6 Personal Boundaries Every Freelancer Must Set to Avoid Getting Screwed
My client stole $1,800 worth of work because of my mistakes.
Earlier this year, I built a website that I was never paid for. After delivering the site to my client, she changed the backend passwords, blocked me from her socials, and stopped responding to my emails. The $1,800 worth of time I worked on this project was nothing compared to the number of hours I spent stressing, writing emails, speaking to lawyers, researching small claims court, and admittedly crying over my naivety.
If you’ve ever been duped by a client, you know how big of a hit it can be on your entrepreneurial ego. It’s easy to feel deceived and resent the person who took advantage of you and your services. But anger won’t get you paid.
It took six months to realize that I could only blame myself. I now consider this a major learning experience. After all, it helped me develop these five non-negotiable, personal boundaries that I set with every new client.
I’ll never be scammed again and, if you follow these tips, you won’t either.
Don’t ignore red flags. Turning down bad clients gives you the availability to work with reliable ones.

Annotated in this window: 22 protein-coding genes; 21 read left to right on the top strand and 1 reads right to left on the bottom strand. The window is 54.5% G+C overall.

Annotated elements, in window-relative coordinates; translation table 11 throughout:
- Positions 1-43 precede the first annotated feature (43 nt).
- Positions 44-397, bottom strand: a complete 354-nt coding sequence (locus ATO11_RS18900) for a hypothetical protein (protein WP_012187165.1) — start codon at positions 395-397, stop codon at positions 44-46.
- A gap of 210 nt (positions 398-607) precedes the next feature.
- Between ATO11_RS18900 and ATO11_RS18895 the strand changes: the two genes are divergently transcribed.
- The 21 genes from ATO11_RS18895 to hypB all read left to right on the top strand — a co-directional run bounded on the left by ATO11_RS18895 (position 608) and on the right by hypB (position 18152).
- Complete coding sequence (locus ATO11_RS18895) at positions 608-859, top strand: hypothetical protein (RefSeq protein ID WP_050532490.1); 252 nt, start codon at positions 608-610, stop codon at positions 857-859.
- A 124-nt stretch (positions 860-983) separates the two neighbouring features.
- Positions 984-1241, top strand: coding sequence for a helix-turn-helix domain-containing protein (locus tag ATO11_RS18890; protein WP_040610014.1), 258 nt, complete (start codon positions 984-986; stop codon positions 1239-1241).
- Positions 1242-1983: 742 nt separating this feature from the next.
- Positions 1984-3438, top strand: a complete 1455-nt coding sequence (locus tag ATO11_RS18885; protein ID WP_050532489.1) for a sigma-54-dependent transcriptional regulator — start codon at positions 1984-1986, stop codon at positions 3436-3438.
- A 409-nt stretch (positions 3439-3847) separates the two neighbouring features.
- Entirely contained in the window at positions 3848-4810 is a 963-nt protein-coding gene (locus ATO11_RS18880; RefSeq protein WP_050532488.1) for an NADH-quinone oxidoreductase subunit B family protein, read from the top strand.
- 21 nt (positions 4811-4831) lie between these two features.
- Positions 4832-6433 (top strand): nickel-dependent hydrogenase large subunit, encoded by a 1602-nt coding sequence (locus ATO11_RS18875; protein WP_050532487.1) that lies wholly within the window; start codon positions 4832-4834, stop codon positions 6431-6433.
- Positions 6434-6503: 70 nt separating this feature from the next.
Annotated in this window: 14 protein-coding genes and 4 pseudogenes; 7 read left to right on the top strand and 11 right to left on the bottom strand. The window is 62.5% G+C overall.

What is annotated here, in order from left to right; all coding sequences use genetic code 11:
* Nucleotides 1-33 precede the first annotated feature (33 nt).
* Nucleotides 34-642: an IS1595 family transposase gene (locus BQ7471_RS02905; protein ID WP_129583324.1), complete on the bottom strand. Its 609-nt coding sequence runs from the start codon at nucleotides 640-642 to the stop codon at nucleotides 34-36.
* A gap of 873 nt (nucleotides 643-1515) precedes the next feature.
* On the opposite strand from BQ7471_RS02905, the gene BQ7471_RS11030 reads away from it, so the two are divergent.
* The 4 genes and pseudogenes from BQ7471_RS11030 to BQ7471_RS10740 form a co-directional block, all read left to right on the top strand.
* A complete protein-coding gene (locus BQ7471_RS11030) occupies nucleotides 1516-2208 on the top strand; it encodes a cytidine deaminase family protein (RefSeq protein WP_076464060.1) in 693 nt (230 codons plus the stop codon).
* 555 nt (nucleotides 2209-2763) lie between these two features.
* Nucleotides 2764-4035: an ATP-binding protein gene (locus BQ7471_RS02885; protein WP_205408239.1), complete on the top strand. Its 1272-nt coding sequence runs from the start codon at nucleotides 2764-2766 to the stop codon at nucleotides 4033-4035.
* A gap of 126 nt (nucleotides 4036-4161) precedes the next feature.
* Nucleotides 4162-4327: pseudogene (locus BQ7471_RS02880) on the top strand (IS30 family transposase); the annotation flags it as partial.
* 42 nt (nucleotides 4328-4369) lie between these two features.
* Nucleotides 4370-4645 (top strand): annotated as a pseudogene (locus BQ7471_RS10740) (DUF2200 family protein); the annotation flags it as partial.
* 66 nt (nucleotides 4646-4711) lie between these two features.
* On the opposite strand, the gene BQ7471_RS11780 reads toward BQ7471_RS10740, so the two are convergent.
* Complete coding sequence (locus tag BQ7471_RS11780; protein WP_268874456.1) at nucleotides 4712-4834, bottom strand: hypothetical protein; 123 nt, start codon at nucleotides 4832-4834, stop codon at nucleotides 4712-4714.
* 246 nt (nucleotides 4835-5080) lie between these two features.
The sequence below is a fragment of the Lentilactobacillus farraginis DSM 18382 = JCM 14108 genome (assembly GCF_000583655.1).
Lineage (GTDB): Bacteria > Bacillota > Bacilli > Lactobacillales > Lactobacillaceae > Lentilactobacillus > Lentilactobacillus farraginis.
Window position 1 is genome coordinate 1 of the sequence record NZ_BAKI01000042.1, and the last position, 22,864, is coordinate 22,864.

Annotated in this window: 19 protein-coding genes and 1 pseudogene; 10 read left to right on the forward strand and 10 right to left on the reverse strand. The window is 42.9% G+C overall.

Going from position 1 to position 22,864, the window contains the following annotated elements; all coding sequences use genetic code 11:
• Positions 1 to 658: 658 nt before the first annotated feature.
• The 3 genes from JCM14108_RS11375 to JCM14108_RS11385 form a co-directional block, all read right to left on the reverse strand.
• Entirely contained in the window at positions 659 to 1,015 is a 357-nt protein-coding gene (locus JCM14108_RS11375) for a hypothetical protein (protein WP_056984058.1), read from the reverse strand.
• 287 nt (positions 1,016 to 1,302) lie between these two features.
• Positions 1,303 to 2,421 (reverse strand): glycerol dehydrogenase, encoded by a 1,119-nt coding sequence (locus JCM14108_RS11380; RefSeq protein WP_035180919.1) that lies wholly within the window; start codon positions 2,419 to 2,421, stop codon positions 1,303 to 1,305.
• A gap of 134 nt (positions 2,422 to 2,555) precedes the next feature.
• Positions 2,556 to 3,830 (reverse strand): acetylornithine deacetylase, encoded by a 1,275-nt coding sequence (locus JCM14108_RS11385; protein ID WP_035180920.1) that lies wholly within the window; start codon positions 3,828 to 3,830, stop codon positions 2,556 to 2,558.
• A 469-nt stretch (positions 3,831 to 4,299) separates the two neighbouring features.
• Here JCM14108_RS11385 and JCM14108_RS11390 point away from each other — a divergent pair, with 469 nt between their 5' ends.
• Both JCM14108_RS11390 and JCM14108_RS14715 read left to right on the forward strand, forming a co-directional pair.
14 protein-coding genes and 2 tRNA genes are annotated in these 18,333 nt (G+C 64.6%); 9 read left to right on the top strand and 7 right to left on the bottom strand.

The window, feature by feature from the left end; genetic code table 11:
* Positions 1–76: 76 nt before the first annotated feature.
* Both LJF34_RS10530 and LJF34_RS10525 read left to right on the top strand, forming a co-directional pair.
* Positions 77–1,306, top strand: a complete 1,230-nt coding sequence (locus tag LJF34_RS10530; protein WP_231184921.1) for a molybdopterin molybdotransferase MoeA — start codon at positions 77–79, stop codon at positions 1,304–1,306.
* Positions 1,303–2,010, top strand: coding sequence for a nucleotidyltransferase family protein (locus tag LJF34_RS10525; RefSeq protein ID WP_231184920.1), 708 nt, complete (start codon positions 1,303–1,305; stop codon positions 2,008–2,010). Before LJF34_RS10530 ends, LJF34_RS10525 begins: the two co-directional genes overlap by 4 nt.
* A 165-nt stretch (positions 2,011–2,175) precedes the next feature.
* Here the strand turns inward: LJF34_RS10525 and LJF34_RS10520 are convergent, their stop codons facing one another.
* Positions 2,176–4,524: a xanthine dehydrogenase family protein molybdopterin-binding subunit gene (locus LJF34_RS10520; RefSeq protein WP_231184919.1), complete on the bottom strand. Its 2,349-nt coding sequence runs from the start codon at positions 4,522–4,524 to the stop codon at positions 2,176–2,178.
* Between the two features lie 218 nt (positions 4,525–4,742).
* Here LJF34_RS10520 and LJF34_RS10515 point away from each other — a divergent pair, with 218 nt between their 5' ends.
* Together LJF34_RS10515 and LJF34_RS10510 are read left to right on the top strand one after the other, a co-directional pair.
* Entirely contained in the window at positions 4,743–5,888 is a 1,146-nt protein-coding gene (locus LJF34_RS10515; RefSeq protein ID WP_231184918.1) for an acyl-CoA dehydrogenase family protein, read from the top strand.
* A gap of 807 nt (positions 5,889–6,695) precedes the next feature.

I’m ashamed to admit that I saw multiple red flags during our very first strategy call, but I needed the work and was eager to get back into the health and wellness industry. This client was a yoga instructor, forced to offer virtual classes due to the pandemic. She found my profile online and invited me to interview for her open role as an email marketing specialist.
On our initial call, she spent a concerning length of time badmouthing her former freelancer, explaining how she quit unexpectedly. In hindsight, I suspect she quit because she wasn’t being paid on time, or at all.
This client also mentioned that she would be paying me through the unemployment she was collecting. I appreciated her honesty and empathized with her situation. We negotiated a bi-weekly partial payment plan of $300.